6.07.2006

Loose id dreaming

I've always had extremely complex, wild, epic dreams, and ever since I first read about lucid dreaming in the early '90s, I've been trying to control them. I've had limited success. Probably once a year I've managed to fly, sometimes only a few feet, sometimes up to a roof, and one memorable time I was on my bike flying around my parents' neighborhood in Indiana.

I spent the past five days in South Carolina at a family reunion on the coast. Early Sunday morning, with the sea wind bending palm spikes to scratch against my window, I had the most extraordinary dream, even by my standards. At some point I recognized the dreamworld and remembered that I could fly if I wanted to. I gathered my strength and concentrated and -- whoooom! -- flew straight up into the atmosphere! Where I spotted a menacing UFO directly above me, which in turn spotted me and swerved down to investigate.

(Flying saucers have been appearing in my dreams since I was a small child. I've seen them take my father away, I've watched them destroy San Francisco.)

It nosed at me, like a dog. Its surface looked like the graphics in the movie Tron, unfinished, conceptual. I had a weapon on me, some kind of rifle, and I dearly wanted to blow the damned thing away, but something told me there would be trouble if I did that, so I decided to escape. Remembering I was dreaming, I ... went to sleep! And there I was on my bed asleep, the UFO gone. So I got up and opened my door and found I was still dreaming and walked into my dream city.

My dream city is always the same city, a hodge-podge alien urban psychedelic weirdworld where I often travel by running along the rooftops. This time I found Tracy in a park and excitedly reported my new power. She asked me to show her, and I went flying straight up again -- careful to not go high enough to attract UFO attention. When I came down she asked me to teach her. We tried, and she levitated about three feet off the ground. A good start. Then we went shopping. We went to a rope store, one of those big, fancy, elaborate places where you buy ropes, you see. The shopkeeper was measuring out our rope, and from sheer exuberance I took one end of it, rose to the top of a tall spruce tree in his atrium, and tied it to the highest branch. When I came down the two of them were clapping.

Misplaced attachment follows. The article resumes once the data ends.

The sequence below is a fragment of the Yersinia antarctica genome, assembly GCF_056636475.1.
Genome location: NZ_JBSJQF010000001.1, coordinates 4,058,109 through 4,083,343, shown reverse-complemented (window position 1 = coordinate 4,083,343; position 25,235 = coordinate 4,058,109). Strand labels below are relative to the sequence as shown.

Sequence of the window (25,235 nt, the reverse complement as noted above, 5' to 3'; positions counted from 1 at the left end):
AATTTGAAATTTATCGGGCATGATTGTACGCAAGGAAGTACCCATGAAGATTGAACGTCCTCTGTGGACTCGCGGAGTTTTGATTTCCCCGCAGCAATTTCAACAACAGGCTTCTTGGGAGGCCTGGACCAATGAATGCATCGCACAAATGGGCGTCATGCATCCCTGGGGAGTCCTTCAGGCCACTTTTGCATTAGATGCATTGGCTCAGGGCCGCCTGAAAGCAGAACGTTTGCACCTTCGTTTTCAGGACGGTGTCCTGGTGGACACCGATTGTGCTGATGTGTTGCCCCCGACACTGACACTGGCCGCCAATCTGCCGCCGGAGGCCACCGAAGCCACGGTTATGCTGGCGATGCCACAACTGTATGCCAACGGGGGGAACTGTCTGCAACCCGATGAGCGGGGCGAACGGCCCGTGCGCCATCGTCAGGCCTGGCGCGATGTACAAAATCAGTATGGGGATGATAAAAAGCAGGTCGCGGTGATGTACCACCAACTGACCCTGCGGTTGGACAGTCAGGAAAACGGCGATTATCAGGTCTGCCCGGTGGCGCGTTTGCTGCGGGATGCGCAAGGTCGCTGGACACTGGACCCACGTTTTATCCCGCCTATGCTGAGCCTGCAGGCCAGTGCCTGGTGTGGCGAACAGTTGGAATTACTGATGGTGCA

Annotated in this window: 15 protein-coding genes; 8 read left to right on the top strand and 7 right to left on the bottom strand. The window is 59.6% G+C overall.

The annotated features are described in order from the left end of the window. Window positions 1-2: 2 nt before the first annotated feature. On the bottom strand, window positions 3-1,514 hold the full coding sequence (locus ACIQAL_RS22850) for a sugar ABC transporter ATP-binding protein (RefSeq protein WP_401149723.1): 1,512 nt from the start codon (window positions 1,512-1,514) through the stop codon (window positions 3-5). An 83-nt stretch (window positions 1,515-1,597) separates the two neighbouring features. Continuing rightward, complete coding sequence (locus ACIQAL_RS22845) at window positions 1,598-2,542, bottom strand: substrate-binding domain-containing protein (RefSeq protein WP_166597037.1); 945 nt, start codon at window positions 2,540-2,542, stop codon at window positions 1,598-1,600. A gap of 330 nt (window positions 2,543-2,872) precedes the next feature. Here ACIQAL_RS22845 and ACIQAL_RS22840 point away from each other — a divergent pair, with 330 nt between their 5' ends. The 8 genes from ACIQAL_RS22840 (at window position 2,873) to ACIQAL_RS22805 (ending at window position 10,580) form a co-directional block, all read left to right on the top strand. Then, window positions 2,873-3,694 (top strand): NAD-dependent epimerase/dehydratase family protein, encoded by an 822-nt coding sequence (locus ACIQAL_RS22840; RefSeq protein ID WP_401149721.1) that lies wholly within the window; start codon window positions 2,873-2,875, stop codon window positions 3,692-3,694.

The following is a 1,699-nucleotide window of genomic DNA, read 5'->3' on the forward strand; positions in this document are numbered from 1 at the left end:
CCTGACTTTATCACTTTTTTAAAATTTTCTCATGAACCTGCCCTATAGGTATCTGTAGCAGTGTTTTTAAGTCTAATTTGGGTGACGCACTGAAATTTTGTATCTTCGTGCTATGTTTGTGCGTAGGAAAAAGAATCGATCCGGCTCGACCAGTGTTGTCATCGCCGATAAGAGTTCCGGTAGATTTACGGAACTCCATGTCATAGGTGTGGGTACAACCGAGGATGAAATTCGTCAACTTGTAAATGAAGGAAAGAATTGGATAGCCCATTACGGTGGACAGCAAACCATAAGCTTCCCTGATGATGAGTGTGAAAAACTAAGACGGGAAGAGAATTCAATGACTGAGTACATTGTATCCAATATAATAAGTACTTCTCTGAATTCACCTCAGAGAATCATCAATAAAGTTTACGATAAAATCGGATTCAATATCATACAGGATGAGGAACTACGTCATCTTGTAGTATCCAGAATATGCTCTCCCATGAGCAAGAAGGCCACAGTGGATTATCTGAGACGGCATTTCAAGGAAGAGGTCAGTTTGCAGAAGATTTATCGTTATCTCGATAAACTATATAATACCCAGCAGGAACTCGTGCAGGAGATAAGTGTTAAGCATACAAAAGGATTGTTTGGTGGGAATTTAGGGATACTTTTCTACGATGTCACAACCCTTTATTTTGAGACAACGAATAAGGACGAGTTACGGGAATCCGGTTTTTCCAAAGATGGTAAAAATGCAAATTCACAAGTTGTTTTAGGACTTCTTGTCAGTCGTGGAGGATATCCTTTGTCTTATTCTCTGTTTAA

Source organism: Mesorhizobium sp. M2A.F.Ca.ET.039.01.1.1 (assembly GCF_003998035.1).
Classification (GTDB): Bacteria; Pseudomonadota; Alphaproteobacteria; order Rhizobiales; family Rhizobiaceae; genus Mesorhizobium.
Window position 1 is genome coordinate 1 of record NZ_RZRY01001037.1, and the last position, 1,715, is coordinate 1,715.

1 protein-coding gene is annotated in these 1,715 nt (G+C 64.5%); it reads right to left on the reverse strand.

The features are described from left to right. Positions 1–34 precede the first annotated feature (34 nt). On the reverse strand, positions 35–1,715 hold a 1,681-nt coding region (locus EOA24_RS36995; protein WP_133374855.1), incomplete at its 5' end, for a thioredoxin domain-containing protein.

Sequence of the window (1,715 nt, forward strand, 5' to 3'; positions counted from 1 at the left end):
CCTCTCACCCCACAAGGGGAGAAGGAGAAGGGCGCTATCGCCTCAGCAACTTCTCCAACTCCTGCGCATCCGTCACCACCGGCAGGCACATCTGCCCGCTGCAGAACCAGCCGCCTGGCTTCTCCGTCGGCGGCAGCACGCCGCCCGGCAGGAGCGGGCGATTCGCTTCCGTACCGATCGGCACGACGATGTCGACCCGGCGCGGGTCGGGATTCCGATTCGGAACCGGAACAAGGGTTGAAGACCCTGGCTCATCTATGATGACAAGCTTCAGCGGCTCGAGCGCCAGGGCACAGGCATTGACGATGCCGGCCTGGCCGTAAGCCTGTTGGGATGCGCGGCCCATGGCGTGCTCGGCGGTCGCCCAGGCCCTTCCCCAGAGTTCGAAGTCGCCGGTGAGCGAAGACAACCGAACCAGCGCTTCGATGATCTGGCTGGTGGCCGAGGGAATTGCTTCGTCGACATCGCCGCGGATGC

Then Tracy and I went to a show at a vast theater complex. And then dinner. At dinner, she pulled out some magazines she had published, and she was on the cover of each of them. Except the women were different "hers," if you know what I mean. They each were her, but they were each a different version of her, and they all looked totally different. While I was oohing and ahhing, a fellow at a nearby table drifted over. Said he couldn't help but overhear, said he was a bigwig, and offered to be her agent. I saw that somehow he had managed to be standing over me, the crotch of his jeans a few inches over my head, in the posture of a dog peeing to mark his territory. Remembering I was dreaming, I bolted up and said to him: "Are you really trying to pee on me, or are you a symbol in a position to pee on me figuratively?" His smile fell, and he backed off a few steps. But then I felt mean, and out of guilt we listened as he continued his pitch. All we had to do, he said, was watch his multimedia presentation and then decide if we wanted him to be her agent or not. So we went into a booth and watched a screen.